Recorded in '59 and just reissued on CD, this homage is described by pianist Oscar Peterson as "not only a tribute to Frank Sinatra but also my emotional interpretation of the feeling I get when I hear him." The album was part of a popular five album songbook set of the music of various songwriters and singers, all recorded in the same year.
Smartly and very concisely arranged by Peterson, all the tunes on A Jazz Portrait of Frank Sinatra are associated with the vocalist widely considered to be the best male interpreter of the American popular song. And like Sinatra, they all swing and show a deep love of rich melody and intelligent lyrics. On "Come Dance With Me" and "Witchcraft," for example, Peterson and his trio mates hold the famous melodies very tightly to their chests, allowing the listener to practically sing along as they play chorus after chorus. On "Just in Time" and "You Make Me Feel So Young," the master pianist demonstrates his exquisite timing.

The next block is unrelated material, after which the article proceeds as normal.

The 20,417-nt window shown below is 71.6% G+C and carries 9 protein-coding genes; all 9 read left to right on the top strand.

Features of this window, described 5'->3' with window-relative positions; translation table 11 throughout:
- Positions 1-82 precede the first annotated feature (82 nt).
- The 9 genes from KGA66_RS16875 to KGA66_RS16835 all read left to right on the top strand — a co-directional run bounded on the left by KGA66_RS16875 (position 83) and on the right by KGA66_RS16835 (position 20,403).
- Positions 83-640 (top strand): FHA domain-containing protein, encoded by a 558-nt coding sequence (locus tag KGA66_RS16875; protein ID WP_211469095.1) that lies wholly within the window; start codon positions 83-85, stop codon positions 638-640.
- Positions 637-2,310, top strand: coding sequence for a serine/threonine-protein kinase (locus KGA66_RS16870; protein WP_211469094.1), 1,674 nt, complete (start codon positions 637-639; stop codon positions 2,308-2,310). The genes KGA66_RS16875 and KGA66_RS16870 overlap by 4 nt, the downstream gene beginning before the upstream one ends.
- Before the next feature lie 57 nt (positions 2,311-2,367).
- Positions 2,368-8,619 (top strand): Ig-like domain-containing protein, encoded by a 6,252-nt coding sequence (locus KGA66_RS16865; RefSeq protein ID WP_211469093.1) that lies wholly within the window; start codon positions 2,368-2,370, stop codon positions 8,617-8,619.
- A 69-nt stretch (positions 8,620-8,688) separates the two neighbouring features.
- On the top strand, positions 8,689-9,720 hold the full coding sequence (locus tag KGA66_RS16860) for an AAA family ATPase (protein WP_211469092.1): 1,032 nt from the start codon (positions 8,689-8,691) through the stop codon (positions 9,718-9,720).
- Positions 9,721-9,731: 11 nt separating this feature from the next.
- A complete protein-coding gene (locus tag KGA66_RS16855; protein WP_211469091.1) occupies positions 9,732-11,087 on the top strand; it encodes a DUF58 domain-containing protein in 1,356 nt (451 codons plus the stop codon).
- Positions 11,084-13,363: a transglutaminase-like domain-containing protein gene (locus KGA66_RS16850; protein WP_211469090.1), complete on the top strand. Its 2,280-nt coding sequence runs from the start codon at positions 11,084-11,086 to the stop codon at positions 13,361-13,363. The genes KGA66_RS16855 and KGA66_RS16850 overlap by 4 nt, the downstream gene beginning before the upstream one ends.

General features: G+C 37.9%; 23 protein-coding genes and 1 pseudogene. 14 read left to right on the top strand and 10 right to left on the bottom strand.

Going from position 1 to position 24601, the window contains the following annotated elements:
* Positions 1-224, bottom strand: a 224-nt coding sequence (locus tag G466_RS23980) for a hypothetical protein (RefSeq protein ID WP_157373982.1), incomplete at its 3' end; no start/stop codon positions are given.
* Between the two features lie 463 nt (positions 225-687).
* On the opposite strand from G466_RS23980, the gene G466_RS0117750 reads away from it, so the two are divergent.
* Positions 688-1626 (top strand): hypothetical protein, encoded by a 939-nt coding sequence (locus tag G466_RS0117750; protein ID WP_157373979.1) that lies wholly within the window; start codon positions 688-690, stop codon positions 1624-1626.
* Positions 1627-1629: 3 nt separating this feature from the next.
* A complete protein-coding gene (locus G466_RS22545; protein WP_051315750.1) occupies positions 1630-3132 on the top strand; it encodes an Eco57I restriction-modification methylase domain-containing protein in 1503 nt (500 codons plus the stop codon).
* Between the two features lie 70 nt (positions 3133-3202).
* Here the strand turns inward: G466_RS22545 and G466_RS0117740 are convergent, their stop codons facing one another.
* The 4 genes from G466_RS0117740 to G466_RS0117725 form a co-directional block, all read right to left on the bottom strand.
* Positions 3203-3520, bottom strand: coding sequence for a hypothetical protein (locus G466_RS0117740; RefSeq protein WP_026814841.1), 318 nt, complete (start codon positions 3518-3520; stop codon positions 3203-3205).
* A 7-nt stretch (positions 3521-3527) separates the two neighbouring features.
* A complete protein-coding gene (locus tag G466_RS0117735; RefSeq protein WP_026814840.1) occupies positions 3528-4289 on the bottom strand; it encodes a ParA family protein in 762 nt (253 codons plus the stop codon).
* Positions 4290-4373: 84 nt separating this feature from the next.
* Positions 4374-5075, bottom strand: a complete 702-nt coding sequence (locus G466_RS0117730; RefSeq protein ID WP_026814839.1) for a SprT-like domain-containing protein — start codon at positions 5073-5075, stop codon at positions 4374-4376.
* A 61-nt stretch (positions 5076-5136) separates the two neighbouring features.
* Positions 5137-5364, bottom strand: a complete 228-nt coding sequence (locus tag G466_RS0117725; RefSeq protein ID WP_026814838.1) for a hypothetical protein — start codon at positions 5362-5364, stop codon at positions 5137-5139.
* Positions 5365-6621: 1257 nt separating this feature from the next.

Peterson's renditions, however, are generally a little too faithful to the originals. And like Sinatra's singing style, he takes no risks. It is only on "All of Me" and "How About You?" that Peterson begins to employ his considerable chops and improvise, but only for a very brief period. The solos end before they have barely begun.
A Jazz Portrait of Frank Sinatra is an easy-listening jazz album perfect for candlelit dinners. Expertly remastered in 24-bit digital transfer, the sound quality is very good. While it's a highly listenable album, I only wish that Peterson, bassist Ray Brown and drummer Ed Thigpen had chosen to push the envelope on these classic tunes with more improvisational embellishment.
Personnel: Oscar Peterson: piano; Ray Brown: bass; Ed Thigpen: drums.